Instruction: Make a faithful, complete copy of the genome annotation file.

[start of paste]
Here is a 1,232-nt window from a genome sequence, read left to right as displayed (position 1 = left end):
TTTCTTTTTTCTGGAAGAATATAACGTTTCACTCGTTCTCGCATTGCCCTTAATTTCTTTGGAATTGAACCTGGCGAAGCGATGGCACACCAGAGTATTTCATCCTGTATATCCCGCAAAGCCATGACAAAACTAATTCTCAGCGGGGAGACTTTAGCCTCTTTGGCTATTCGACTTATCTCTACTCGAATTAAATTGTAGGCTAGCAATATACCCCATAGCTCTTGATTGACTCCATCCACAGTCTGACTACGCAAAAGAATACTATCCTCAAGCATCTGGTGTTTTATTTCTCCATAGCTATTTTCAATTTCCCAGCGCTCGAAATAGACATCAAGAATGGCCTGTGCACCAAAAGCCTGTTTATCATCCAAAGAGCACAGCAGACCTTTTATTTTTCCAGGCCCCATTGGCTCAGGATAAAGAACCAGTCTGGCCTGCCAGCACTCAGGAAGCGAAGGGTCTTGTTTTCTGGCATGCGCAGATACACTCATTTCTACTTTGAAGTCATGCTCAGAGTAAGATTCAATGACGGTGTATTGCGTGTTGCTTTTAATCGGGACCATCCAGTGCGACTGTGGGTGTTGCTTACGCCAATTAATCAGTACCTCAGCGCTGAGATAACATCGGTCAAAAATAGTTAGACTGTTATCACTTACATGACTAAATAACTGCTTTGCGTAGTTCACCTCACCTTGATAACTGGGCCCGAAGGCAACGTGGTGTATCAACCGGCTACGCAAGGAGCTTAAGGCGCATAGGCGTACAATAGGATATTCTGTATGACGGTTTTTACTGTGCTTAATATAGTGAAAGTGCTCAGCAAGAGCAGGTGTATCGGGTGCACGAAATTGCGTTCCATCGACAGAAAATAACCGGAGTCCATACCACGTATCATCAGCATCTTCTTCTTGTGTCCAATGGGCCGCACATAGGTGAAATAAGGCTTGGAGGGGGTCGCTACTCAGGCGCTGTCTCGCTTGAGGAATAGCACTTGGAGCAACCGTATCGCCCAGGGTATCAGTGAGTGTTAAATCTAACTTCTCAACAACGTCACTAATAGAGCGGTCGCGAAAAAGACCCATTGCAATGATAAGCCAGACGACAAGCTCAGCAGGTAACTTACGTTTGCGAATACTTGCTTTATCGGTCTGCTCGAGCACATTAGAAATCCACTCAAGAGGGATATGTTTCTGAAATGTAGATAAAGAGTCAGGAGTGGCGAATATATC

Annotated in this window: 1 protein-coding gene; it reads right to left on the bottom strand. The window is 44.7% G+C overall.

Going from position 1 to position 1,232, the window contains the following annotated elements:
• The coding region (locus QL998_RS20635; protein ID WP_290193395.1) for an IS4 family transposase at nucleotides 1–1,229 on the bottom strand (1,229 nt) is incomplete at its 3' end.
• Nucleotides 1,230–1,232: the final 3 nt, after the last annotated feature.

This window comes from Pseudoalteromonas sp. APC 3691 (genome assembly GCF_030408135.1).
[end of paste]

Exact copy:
Here is a 1,232-nt window from a genome sequence, read left to right as displayed (position 1 = left end):
TTTCTTTTTTCTGGAAGAATATAACGTTTCACTCGTTCTCGCATTGCCCTTAATTTCTTTGGAATTGAACCTGGCGAAGCGATGGCACACCAGAGTATTTCATCCTGTATATCCCGCAAAGCCATGACAAAACTAATTCTCAGCGGGGAGACTTTAGCCTCTTTGGCTATTCGACTTATCTCTACTCGAATTAAATTGTAGGCTAGCAATATACCCCATAGCTCTTGATTGACTCCATCCACAGTCTGACTACGCAAAAGAATACTATCCTCAAGCATCTGGTGTTTTATTTCTCCATAGCTATTTTCAATTTCCCAGCGCTCGAAATAGACATCAAGAATGGCCTGTGCACCAAAAGCCTGTTTATCATCCAAAGAGCACAGCAGACCTTTTATTTTTCCAGGCCCCATTGGCTCAGGATAAAGAACCAGTCTGGCCTGCCAGCACTCAGGAAGCGAAGGGTCTTGTTTTCTGGCATGCGCAGATACACTCATTTCTACTTTGAAGTCATGCTCAGAGTAAGATTCAATGACGGTGTATTGCGTGTTGCTTTTAATCGGGACCATCCAGTGCGACTGTGGGTGTTGCTTACGCCAATTAATCAGTACCTCAGCGCTGAGATAACATCGGTCAAAAATAGTTAGACTGTTATCACTTACATGACTAAATAACTGCTTTGCGTAGTTCACCTCACCTTGATAACTGGGCCCGAAGGCAACGTGGTGTATCAACCGGCTACGCAAGGAGCTTAAGGCGCATAGGCGTACAATAGGATATTCTGTATGACGGTTTTTACTGTGCTTAATATAGTGAAAGTGCTCAGCAAGAGCAGGTGTATCGGGTGCACGAAATTGCGTTCCATCGACAGAAAATAACCGGAGTCCATACCACGTATCATCAGCATCTTCTTCTTGTGTCCAATGGGCCGCACATAGGTGAAATAAGGCTTGGAGGGGGTCGCTACTCAGGCGCTGTCTCGCTTGAGGAATAGCACTTGGAGCAACCGTATCGCCCAGGGTATCAGTGAGTGTTAAATCTAACTTCTCAACAACGTCACTAATAGAGCGGTCGCGAAAAAGACCCATTGCAATGATAAGCCAGACGACAAGCTCAGCAGGTAACTTACGTTTGCGAATACTTGCTTTATCGGTCTGCTCGAGCACATTAGAAATCCACTCAAGAGGGATATGTTTCTGAAATGTAGATAAAGAGTCAGGAGTGGCGAATATATC

Annotated in this window: 1 protein-coding gene; it reads right to left on the bottom strand. The window is 44.7% G+C overall.

Going from position 1 to position 1,232, the window contains the following annotated elements:
• The coding region (locus QL998_RS20635; protein ID WP_290193395.1) for an IS4 family transposase at nucleotides 1–1,229 on the bottom strand (1,229 nt) is incomplete at its 3' end.
• Nucleotides 1,230–1,232: the final 3 nt, after the last annotated feature.

This window comes from Pseudoalteromonas sp. APC 3691 (genome assembly GCF_030408135.1).